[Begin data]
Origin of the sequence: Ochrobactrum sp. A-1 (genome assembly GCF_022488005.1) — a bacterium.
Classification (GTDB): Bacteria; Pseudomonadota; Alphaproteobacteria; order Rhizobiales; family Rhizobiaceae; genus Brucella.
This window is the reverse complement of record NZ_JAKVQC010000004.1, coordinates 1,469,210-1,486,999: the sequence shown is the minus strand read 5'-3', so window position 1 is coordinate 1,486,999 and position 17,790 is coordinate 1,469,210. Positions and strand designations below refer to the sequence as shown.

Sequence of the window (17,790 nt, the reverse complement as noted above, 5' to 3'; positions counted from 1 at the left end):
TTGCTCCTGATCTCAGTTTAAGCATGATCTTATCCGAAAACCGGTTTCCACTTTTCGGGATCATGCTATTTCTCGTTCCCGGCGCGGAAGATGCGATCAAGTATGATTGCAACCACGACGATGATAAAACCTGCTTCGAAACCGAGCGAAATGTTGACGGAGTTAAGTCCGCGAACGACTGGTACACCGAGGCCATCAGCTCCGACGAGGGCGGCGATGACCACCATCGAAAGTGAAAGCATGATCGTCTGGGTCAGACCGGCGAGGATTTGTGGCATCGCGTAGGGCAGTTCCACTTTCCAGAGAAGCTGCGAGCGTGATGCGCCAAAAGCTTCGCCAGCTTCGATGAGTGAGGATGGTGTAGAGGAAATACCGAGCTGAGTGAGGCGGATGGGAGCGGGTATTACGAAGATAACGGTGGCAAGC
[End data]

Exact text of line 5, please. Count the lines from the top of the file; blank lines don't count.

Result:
TTGCTCCTGATCTCAGTTTAAGCATGATCTTATCCGAAAACCGGTTTCCACTTTTCGGGATCATGCTATTTCTCGTTCCCGGCGCGGAAGATGCGATCAAGTATGATTGCAACCACGACGATGATAAAACCTGCTTCGAAACCGAGCGAAATGTTGACGGAGTTAAGTCCGCGAACGACTGGTACACCGAGGCCATCAGCTCCGACGAGGGCGGCGATGACCACCATCGAAAGTGAAAGCATGATCGTCTGGGTCAGACCGGCGAGGATTTGTGGCATCGCGTAGGGCAGTTCCACTTTCCAGAGAAGCTGCGAGCGTGATGCGCCAAAAGCTTCGCCAGCTTCGATGAGTGAGGATGGTGTAGAGGAAATACCGAGCTGAGTGAGGCGGATGGGAGCGGGTATTACGAAGATAACGGTGGCAAGC